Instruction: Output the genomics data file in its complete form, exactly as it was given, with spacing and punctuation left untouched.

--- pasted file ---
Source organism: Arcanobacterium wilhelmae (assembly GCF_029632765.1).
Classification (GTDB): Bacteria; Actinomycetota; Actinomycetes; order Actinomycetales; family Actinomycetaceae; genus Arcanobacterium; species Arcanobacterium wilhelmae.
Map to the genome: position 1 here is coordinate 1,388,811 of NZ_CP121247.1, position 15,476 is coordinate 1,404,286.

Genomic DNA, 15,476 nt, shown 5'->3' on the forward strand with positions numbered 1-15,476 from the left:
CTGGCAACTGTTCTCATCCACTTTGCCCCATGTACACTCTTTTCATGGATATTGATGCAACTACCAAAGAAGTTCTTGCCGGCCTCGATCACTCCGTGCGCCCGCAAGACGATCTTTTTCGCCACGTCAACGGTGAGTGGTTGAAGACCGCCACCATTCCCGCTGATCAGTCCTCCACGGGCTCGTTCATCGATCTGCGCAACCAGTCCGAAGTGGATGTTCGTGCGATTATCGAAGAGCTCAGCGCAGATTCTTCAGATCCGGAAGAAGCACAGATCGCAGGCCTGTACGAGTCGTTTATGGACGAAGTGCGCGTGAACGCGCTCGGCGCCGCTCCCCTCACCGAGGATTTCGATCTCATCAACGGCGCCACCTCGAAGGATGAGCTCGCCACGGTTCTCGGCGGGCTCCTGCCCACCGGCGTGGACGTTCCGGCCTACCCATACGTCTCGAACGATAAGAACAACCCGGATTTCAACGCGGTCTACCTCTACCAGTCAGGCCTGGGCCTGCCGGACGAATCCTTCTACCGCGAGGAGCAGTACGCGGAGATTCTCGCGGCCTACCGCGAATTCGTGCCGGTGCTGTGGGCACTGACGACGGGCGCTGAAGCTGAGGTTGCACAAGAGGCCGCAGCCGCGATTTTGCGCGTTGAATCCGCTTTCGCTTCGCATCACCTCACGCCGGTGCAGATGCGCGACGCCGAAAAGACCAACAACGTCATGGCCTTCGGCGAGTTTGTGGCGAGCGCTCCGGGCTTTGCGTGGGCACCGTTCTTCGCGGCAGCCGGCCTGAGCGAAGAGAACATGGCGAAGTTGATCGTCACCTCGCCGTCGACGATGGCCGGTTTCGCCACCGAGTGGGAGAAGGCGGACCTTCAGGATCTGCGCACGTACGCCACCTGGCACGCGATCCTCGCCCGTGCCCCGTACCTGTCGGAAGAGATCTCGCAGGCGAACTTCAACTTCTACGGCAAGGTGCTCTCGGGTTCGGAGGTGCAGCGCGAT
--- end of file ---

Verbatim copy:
Source organism: Arcanobacterium wilhelmae (assembly GCF_029632765.1).
Classification (GTDB): Bacteria; Actinomycetota; Actinomycetes; order Actinomycetales; family Actinomycetaceae; genus Arcanobacterium; species Arcanobacterium wilhelmae.
Map to the genome: position 1 here is coordinate 1,388,811 of NZ_CP121247.1, position 15,476 is coordinate 1,404,286.

Genomic DNA, 15,476 nt, shown 5'->3' on the forward strand with positions numbered 1-15,476 from the left:
CTGGCAACTGTTCTCATCCACTTTGCCCCATGTACACTCTTTTCATGGATATTGATGCAACTACCAAAGAAGTTCTTGCCGGCCTCGATCACTCCGTGCGCCCGCAAGACGATCTTTTTCGCCACGTCAACGGTGAGTGGTTGAAGACCGCCACCATTCCCGCTGATCAGTCCTCCACGGGCTCGTTCATCGATCTGCGCAACCAGTCCGAAGTGGATGTTCGTGCGATTATCGAAGAGCTCAGCGCAGATTCTTCAGATCCGGAAGAAGCACAGATCGCAGGCCTGTACGAGTCGTTTATGGACGAAGTGCGCGTGAACGCGCTCGGCGCCGCTCCCCTCACCGAGGATTTCGATCTCATCAACGGCGCCACCTCGAAGGATGAGCTCGCCACGGTTCTCGGCGGGCTCCTGCCCACCGGCGTGGACGTTCCGGCCTACCCATACGTCTCGAACGATAAGAACAACCCGGATTTCAACGCGGTCTACCTCTACCAGTCAGGCCTGGGCCTGCCGGACGAATCCTTCTACCGCGAGGAGCAGTACGCGGAGATTCTCGCGGCCTACCGCGAATTCGTGCCGGTGCTGTGGGCACTGACGACGGGCGCTGAAGCTGAGGTTGCACAAGAGGCCGCAGCCGCGATTTTGCGCGTTGAATCCGCTTTCGCTTCGCATCACCTCACGCCGGTGCAGATGCGCGACGCCGAAAAGACCAACAACGTCATGGCCTTCGGCGAGTTTGTGGCGAGCGCTCCGGGCTTTGCGTGGGCACCGTTCTTCGCGGCAGCCGGCCTGAGCGAAGAGAACATGGCGAAGTTGATCGTCACCTCGCCGTCGACGATGGCCGGTTTCGCCACCGAGTGGGAGAAGGCGGACCTTCAGGATCTGCGCACGTACGCCACCTGGCACGCGATCCTCGCCCGTGCCCCGTACCTGTCGGAAGAGATCTCGCAGGCGAACTTCAACTTCTACGGCAAGGTGCTCTCGGGTTCGGAGGTGCAGCGCGAT